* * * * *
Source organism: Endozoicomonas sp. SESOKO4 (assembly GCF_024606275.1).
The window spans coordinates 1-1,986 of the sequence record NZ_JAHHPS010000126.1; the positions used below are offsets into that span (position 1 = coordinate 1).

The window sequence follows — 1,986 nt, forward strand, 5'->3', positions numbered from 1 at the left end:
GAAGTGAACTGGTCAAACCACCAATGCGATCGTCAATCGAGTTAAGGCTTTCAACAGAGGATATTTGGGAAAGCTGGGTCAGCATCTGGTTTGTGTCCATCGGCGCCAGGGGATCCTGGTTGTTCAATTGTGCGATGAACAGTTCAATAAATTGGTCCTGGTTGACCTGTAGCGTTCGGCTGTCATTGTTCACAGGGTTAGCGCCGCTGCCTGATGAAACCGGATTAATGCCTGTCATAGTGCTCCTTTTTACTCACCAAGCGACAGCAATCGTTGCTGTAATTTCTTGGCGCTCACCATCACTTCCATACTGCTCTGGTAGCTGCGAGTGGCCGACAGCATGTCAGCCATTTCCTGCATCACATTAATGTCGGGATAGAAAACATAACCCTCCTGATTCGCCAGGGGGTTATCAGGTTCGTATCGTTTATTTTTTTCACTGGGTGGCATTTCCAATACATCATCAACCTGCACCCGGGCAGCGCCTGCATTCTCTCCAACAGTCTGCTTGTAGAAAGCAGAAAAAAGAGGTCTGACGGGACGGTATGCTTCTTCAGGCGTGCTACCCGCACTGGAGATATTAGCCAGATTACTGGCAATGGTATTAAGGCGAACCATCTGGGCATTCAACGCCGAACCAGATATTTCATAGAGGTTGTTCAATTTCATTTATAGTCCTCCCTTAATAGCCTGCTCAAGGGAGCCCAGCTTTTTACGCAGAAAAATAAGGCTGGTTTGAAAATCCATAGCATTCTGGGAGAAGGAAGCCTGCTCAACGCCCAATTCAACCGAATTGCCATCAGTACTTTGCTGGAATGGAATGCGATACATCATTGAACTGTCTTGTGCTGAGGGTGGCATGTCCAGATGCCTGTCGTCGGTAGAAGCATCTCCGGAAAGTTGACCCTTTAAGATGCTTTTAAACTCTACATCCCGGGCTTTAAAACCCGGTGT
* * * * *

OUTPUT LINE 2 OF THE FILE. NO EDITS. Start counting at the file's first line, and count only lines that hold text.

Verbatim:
The window spans coordinates 1-1,986 of the sequence record NZ_JAHHPS010000126.1; the positions used below are offsets into that span (position 1 = coordinate 1).